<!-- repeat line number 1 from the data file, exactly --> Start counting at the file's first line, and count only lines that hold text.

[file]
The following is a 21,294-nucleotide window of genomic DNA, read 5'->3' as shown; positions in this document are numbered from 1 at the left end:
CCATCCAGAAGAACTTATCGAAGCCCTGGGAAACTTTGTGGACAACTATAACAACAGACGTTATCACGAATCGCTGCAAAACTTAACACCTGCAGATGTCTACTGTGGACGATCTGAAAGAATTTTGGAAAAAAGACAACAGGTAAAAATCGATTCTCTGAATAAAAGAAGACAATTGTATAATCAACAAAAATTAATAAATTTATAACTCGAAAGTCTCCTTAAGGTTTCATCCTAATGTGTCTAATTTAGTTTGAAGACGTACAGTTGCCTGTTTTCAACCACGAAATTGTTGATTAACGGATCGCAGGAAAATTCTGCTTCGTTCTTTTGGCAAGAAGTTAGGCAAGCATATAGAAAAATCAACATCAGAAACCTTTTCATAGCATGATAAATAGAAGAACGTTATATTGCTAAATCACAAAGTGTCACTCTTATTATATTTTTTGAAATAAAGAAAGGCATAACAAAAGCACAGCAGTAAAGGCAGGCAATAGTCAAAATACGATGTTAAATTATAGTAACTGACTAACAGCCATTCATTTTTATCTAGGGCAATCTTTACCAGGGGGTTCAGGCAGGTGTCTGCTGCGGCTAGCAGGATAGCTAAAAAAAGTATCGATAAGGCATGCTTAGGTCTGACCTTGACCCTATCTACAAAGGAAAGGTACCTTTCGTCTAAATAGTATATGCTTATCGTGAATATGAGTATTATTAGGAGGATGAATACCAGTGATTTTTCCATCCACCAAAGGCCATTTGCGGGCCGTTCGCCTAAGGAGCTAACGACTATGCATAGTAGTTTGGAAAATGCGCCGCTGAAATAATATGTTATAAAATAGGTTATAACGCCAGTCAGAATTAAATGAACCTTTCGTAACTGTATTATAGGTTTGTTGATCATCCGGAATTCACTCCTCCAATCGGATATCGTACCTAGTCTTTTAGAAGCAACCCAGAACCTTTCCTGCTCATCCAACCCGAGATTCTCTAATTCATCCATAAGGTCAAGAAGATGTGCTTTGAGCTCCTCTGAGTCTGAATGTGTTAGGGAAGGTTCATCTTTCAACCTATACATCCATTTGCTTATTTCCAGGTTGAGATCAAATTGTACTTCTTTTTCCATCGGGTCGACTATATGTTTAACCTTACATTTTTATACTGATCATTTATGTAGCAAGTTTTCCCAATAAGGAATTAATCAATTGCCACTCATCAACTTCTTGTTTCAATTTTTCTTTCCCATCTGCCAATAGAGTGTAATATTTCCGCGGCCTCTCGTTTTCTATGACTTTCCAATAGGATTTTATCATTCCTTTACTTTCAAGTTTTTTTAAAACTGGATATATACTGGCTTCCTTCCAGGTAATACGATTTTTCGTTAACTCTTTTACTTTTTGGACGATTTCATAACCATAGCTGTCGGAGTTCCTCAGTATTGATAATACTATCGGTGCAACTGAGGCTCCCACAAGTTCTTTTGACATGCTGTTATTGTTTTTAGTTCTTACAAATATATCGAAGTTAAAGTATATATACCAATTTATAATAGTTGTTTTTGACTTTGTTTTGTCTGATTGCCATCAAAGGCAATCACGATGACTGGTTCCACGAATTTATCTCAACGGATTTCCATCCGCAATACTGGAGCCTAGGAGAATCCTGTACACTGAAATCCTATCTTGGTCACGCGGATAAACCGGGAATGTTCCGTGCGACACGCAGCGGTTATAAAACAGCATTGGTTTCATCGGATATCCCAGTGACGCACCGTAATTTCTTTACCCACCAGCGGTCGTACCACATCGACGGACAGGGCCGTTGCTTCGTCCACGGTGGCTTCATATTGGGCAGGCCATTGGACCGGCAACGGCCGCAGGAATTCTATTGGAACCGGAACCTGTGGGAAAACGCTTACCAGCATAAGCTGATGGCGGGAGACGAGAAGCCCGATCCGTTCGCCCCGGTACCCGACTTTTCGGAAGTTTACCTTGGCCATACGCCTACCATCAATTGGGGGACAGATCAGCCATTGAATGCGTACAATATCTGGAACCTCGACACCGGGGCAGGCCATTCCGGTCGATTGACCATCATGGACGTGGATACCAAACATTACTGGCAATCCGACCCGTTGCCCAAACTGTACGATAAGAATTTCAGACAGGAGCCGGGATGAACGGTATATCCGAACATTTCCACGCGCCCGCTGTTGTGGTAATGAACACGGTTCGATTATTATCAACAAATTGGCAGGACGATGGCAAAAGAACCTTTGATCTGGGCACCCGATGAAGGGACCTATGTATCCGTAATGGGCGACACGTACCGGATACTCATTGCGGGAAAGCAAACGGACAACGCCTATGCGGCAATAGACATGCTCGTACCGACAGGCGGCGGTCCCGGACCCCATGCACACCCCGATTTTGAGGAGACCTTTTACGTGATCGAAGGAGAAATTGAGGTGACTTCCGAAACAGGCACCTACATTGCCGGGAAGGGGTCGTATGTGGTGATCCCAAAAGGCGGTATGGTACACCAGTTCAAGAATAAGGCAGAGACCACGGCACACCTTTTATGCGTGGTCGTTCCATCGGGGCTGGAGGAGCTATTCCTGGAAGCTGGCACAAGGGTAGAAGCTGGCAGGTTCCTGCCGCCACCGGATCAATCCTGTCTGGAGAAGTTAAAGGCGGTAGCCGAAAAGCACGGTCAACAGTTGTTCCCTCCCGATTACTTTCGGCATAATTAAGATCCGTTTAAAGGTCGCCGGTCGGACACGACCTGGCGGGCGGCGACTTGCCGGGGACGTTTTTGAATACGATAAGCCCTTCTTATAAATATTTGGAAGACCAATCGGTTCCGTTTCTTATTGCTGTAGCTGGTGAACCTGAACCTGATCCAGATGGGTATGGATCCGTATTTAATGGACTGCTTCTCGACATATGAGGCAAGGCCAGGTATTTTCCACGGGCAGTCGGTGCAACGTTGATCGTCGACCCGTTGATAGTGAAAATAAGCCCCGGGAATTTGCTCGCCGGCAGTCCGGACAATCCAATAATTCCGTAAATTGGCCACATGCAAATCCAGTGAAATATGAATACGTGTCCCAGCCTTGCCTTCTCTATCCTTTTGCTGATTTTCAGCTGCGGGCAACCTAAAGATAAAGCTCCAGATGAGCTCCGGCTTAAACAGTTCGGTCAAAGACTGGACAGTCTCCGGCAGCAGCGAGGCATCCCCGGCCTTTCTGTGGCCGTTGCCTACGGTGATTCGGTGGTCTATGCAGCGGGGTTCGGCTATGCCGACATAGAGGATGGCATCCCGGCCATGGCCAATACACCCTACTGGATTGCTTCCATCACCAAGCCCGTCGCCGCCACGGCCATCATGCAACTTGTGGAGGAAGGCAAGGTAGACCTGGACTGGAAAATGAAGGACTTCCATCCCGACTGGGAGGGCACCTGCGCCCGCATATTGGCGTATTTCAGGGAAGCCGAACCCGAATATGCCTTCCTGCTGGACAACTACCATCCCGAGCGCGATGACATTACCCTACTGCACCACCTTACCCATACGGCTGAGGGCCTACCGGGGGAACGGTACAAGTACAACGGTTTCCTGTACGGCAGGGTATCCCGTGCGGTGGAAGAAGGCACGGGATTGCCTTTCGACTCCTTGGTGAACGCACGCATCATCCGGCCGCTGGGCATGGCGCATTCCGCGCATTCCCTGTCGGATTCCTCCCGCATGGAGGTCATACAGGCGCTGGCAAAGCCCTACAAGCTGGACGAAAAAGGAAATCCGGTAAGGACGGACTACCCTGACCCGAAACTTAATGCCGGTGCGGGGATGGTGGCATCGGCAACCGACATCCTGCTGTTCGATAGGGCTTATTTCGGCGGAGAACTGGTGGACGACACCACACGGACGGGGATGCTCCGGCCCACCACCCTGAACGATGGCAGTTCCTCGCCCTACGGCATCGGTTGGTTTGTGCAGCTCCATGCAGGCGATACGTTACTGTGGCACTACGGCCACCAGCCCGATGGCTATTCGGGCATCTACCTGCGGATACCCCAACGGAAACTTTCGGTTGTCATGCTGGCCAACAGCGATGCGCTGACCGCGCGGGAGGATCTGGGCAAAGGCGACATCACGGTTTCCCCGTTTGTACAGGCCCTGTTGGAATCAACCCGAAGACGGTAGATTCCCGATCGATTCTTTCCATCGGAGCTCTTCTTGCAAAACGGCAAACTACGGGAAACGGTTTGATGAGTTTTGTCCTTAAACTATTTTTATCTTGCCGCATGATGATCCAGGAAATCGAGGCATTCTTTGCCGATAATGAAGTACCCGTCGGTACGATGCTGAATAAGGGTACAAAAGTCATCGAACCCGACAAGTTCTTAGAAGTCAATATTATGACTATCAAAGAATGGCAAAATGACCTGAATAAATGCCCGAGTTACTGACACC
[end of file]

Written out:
The following is a 21,294-nucleotide window of genomic DNA, read 5'->3' as shown; positions in this document are numbered from 1 at the left end: